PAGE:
If I could fall asleep and wake up on command, I probably wouldn’t resort to watching Netflix’s second-string comedy specials at 3 a.m. or disperse foghorn-like alarm clocks around my room. It’s safe to say I’m jealous of anyone with a more easily programmed body clock.
Apparently, that means I’m jealous of a petri-dish of brain cells. WSU News reports that neuroscientists at Washington State University have grown a minuscule bundle of brain cells that can be induced to conk out, get up and even catch up on rebound sleep after extended periods of wakefulness.
The research, recently published in the European Journal of Neuroscience, provides the first tangible evidence that sleep begins in small neural networks. The tiny group of cells is the smallest “unit” of sleep ever identified. Figuring out how to create sleep in a dish — outside any animal — is a big step in the research arms race to understand, with greater clarity, the genetic and neural bases of sleep disorders.
To create the “sleep-unit,” a research team, led by James Krueger, spent two weeks culturing neurons and glial cells (the two types of brain cells) to grow into an independent neural network. To determine the cells’ state of consciousness, Krueger’s team used EEG to measure electrical brain activity, in the same way scientists record sleep in real animals. Eventually, the network exhibited similar EEG patterns to those seen in animal brains.
The sleep-unit’s normal state, according to Krueger, is comparable to non-deep sleep. To induce deeper sleep, researchers added a sleep-regulating protein called TNF to the petri dish. The TNF didn’t kick in immediately, but, as the sleep-unit grew, researchers saw deep-sleep activity spontaneously flare up.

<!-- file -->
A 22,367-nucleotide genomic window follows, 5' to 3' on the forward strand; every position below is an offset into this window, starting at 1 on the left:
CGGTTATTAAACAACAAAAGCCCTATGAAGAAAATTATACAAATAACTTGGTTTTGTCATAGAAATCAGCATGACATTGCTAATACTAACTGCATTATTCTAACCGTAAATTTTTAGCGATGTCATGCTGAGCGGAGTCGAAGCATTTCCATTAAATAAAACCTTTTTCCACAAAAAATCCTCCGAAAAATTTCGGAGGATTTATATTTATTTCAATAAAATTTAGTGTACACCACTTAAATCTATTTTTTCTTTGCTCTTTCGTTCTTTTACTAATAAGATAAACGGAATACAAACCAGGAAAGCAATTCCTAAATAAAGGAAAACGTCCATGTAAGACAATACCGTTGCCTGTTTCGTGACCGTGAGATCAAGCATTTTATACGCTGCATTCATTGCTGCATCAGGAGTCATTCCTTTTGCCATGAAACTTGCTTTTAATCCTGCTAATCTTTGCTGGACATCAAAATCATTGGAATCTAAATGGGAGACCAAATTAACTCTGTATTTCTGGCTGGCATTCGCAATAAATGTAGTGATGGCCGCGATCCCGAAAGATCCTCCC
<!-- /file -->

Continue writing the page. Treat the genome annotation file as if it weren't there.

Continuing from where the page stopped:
“There was little delta power (aka deep sleep waves) during the first few days of culture,” Krueger told Van Winkle’s, “but as the cells connected to each other delta wave power increased. Delta wave power is a key measure to characterize sleep in whole animals.”
To reverse the effects of TNF — i.e., to wake up the neurons — researchers applied electrical stimulation to the petri dish. Subsequently, the neurons exhibited EEG patterns indicating wakefulness. They then hazed the poor neurons, using extended simulation to force the equivalent of an all-nighter. In response, the sleep-unit did what animals do to maintain homeostasis: They slept in.
Neurons and glia — they’re just like us.
Some studies tell us what we already know — they’re more “no shit” than “mind blown.” Others furnish findings so theoretically abstruse that it’s difficult to attach real-life relevance. This one is different: It is both pointy-headed and grounded. Building on this research, scientists can study sleep outside the body without having to address how other physiological processes (e.g., fluctuating body temperature) may affect results. Isolating sleep, Krueger said, will enhance the speed and specificity of research on such hairy topics as the genetics of sleep and drug actions. The findings also reinforce the idea that different brain networks run on different sleep-and-wakefulness schedules.
“It appears that parts of the brain can be asleep while, simultaneously, parts may be awake.”
According to Krueger, this helps explain:
- sleep inertia;
- graded levels of wakefulness and sleep;
- some sleep pathologies such as insomnia; and
- changes in brain performance, as small units are involved in different specific tasks.
For Krueger, the next step is to understand if (and how) sleep deprivation alters the behavior of brain cells. In this case, from mice. What’s more, now that they’ve determined that TNF puts brain cells to sleep, Krueger’s team can explore how the drowsiness-inducing protein actually works.